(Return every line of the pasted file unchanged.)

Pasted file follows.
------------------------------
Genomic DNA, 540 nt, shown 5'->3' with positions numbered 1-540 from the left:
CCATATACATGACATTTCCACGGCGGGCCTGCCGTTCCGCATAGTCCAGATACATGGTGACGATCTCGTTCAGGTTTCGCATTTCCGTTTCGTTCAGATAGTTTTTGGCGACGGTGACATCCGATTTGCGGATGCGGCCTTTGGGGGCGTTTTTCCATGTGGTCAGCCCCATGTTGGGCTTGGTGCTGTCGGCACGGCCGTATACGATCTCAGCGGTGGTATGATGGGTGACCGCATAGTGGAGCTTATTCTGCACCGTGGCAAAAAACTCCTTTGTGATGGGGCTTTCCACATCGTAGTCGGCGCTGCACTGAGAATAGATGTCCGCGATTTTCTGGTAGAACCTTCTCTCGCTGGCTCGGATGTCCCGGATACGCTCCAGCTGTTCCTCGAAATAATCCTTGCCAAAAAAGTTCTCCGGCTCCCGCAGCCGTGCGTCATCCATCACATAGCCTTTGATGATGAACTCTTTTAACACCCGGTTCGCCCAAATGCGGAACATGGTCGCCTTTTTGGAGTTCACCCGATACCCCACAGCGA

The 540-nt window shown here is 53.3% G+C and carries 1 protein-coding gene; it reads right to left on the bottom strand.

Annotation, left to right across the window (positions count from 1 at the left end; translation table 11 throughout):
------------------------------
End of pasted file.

Genomic DNA, 540 nt, shown 5'->3' with positions numbered 1-540 from the left:
CCATATACATGACATTTCCACGGCGGGCCTGCCGTTCCGCATAGTCCAGATACATGGTGACGATCTCGTTCAGGTTTCGCATTTCCGTTTCGTTCAGATAGTTTTTGGCGACGGTGACATCCGATTTGCGGATGCGGCCTTTGGGGGCGTTTTTCCATGTGGTCAGCCCCATGTTGGGCTTGGTGCTGTCGGCACGGCCGTATACGATCTCAGCGGTGGTATGATGGGTGACCGCATAGTGGAGCTTATTCTGCACCGTGGCAAAAAACTCCTTTGTGATGGGGCTTTCCACATCGTAGTCGGCGCTGCACTGAGAATAGATGTCCGCGATTTTCTGGTAGAACCTTCTCTCGCTGGCTCGGATGTCCCGGATACGCTCCAGCTGTTCCTCGAAATAATCCTTGCCAAAAAAGTTCTCCGGCTCCCGCAGCCGTGCGTCATCCATCACATAGCCTTTGATGATGAACTCTTTTAACACCCGGTTCGCCCAAATGCGGAACATGGTCGCCTTTTTGGAGTTCACCCGATACCCCACAGCGA

The 540-nt window shown here is 53.3% G+C and carries 1 protein-coding gene; it reads right to left on the bottom strand.

Annotation, left to right across the window (positions count from 1 at the left end; translation table 11 throughout):